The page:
Well cost is an issue, perhaps more for some than others. But we compare all rounds to contemporary rounds.

    Quote Originally Posted by jasgo View Post
    ...I look at it from a weapons package view. I carry a G32 which is a 21oz gun (empty wt) with a capacity of 14rds of .357Sig in a concealable but yet controllable weapon platform. It's a great firepower:weight ratio for everyday CCW carry. I use G31 15rd mags for spares. I'd love to carry a 10mm with full loads but I mostly need a compact and controllable everyday CCW gun.
    I agree exactly, but Vaquero 45 does make some excellent points about the 9mm in +P and +P+. I don't know how the +P+ compares to .357 sig, there's that comparison thing again, but I doubt it's up there with the .357 sig, but I really don't know.

    But, if it were essentially the same round, or close enough, then one would have essentially a .357 sig in a 9mm round and gain two rounds in the case of a full size gun. But again, I kinda doubt the 9mm +P+ is close enough.

    Quote Originally Posted by jasgo View Post
    ...When it comes down to what I carry for self-defense, the added ammo cost (within reason) is not a determining factor.
    Agreed, but when you shoot that ammo it becomes a significant factor.

    Quote Originally Posted by jasgo View Post
    ...I wouldn't be comfortable practicing with 9mm +p+ in a compact 9mm all the time. With a .357Sig, you practice with what you are going to carry since the guns are built for those pressure levels. I have not priced 9mm +p+ ammo but I think they would be pricey to practice with.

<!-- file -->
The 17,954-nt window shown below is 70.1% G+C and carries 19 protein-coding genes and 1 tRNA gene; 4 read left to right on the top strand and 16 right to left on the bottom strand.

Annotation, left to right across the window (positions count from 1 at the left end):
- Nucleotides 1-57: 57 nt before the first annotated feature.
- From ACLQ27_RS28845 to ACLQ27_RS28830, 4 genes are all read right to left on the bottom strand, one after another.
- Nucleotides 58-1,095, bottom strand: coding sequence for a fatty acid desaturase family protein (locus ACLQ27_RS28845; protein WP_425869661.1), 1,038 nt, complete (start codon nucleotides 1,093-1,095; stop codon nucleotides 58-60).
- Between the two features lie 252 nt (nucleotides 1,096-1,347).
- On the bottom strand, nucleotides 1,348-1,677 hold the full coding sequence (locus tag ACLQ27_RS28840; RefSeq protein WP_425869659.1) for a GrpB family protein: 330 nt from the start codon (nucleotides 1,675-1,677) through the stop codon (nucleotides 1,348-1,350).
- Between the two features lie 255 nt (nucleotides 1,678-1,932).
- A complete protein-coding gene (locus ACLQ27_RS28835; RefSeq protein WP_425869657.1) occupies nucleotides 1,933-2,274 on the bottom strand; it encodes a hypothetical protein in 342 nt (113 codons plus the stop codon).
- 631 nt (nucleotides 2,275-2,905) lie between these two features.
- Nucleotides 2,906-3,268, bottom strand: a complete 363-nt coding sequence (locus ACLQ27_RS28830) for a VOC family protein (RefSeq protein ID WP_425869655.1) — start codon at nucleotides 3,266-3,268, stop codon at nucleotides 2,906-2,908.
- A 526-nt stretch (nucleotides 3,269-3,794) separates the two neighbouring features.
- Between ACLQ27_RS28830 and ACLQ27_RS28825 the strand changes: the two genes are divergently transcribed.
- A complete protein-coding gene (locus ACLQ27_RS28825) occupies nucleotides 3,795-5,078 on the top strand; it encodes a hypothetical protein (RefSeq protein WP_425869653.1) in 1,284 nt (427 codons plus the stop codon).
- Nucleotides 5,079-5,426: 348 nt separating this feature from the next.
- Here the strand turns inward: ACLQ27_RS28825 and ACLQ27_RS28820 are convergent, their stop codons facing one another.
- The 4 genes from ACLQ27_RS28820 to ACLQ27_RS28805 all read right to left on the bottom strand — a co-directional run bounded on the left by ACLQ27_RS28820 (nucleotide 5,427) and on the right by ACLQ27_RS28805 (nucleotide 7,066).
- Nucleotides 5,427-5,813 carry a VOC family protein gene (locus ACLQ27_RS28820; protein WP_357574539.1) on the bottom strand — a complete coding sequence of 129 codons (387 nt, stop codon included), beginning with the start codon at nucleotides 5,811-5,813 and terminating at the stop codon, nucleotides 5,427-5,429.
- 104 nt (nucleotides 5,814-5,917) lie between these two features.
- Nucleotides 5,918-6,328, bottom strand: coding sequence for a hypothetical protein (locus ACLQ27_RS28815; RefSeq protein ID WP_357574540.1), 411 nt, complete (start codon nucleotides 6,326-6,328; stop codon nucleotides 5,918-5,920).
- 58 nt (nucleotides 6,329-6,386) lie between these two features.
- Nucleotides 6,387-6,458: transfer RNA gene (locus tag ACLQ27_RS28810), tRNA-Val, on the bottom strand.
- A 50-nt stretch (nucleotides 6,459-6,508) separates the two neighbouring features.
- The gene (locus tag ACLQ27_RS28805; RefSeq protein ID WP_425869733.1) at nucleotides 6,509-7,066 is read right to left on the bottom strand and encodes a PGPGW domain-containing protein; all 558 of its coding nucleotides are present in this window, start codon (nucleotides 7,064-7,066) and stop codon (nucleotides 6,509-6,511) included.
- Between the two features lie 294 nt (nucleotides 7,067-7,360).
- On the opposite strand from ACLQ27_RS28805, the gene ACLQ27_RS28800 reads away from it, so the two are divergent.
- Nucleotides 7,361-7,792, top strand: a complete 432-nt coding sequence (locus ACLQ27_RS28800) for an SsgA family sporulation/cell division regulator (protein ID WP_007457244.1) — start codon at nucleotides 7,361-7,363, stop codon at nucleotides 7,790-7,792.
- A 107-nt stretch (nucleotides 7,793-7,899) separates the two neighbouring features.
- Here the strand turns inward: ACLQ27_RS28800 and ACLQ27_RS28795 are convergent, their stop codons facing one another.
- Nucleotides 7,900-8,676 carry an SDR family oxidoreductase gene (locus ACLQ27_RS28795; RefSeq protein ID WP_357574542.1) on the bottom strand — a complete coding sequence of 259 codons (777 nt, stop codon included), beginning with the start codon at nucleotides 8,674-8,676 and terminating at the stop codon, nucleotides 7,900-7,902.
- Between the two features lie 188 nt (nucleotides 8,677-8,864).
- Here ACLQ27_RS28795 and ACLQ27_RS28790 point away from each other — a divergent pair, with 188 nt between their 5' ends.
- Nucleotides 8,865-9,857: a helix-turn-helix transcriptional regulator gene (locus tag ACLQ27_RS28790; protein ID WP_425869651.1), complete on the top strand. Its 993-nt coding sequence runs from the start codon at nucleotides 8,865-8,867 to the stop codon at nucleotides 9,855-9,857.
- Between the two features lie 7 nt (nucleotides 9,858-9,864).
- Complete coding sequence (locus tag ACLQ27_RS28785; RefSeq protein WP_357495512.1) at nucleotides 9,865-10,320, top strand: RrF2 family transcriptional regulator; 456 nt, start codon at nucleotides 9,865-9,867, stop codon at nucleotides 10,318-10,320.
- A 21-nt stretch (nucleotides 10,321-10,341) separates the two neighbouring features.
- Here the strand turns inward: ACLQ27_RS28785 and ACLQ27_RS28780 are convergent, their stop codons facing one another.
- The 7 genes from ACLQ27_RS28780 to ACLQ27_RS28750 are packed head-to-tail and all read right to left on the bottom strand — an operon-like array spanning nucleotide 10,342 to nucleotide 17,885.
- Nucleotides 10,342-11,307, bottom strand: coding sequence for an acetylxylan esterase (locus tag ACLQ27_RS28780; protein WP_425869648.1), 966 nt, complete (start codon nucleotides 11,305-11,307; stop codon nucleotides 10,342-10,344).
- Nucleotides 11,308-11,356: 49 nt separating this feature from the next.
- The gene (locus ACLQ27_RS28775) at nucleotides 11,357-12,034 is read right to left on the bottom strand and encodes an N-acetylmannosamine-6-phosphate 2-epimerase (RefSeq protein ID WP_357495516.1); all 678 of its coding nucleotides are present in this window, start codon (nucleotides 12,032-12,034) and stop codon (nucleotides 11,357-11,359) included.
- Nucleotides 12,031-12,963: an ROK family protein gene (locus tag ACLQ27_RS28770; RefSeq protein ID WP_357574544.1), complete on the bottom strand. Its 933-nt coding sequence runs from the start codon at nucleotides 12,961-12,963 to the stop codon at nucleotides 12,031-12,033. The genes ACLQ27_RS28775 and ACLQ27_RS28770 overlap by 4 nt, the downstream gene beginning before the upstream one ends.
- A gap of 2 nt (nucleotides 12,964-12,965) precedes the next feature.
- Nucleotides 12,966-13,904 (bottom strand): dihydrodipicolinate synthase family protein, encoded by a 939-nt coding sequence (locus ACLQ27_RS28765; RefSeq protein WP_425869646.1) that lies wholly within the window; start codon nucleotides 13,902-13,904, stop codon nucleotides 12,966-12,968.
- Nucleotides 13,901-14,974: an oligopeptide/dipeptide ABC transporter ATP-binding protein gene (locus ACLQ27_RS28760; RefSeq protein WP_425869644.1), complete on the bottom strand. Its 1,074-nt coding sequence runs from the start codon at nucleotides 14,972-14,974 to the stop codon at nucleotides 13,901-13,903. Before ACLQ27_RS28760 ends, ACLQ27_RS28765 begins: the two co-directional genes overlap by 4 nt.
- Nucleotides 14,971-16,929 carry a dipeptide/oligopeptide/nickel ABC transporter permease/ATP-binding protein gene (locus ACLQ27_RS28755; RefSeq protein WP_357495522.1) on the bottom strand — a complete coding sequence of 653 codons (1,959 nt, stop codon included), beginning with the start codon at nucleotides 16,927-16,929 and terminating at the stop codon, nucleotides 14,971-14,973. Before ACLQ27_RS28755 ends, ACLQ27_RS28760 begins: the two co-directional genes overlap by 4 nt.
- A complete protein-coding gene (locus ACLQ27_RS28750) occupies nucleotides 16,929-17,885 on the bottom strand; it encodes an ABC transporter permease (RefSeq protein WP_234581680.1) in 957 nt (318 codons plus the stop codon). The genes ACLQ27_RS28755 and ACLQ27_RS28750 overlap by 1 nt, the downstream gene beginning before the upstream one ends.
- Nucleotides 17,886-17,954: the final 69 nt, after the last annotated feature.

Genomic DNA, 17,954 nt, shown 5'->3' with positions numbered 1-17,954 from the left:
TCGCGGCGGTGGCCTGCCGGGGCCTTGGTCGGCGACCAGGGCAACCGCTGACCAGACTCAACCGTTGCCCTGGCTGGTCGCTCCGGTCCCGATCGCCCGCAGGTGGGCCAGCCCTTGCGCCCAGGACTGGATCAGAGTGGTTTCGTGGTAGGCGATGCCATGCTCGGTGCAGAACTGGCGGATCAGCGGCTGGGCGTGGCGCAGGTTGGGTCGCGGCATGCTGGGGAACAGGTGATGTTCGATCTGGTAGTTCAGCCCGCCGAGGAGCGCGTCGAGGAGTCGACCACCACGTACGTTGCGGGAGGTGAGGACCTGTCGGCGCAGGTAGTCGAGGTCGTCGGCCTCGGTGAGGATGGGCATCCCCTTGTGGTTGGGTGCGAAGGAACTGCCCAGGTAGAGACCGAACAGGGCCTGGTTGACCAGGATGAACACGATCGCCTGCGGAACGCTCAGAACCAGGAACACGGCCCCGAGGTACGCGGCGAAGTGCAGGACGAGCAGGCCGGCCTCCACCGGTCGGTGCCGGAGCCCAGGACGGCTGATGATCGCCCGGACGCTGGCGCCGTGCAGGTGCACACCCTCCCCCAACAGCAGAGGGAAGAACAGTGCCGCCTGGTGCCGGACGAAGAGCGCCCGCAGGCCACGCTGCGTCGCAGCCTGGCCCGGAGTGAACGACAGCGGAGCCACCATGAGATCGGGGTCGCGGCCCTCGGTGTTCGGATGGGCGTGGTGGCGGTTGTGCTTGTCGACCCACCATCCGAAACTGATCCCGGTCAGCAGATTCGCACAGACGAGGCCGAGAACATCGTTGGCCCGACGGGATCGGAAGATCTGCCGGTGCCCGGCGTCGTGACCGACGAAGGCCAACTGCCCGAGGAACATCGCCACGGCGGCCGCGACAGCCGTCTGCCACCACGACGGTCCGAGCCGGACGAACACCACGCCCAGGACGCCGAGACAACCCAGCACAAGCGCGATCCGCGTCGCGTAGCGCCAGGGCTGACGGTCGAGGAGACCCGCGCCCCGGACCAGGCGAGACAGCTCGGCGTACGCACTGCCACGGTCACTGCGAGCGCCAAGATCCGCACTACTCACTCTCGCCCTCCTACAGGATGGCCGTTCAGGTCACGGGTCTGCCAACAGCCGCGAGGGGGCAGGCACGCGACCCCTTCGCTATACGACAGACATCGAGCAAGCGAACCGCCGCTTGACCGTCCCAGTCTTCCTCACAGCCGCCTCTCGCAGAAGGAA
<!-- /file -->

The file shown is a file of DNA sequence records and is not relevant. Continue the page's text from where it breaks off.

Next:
I thought that too at first, but the 9mm and .40 glocks have the same recoil spring. The Gen 4 9's and .40's have different recoil springs. So if one wanted to shoot +P+ in a 9mm one could get a Gen 4 spring for a .40 and put it in a gen 4 9mm - I think. They may not be interchangeable.

    But as you point out, there may be other issues. The .357 barrel is basically a .40 cal barrel with a thicker wall. That makes for a more rigid and stronger barrel. However, I don't know if the .40/.357 chambers are different than the 9mm or not and that might be the weak link in the chain; then again it might not be.

    But that's why I started this thread - to get all these great thoughts!
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  8. #37
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    Quote Originally Posted by Sig35seven View Post
    Here is a great source of information about the 357sig...

    HandGunInfo.com: SIG357: Pete's 357 SIG Caliber Page
    Hey thanks Sig35seven, clever name. I was a little slow replying, but I did check out the link. I didn't see a whole lot there except links to other forums etc. I bet I'm missing something???

    Oops, never mind I got it.
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  9. #38
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    FWIW, Cheaper than Dirt has Federal 9mm +P+ Sig JHP for $17.49/50, which would come to $349.80 and of course there would be shipping on top of that. I'd have to pay $340/1000, and that includes shipping for .357 sig FMJ. But the difference is one is JHP and one is FMJ.

    I just happened upon the CTD site, +P+ might be available for less from other sources.

    Oops, update: I just discovered I can get 125 gn .357 sig for $300/1000 or $330 including shipping.
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  10. #39
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    .357 Sig vs. .40 caliber performance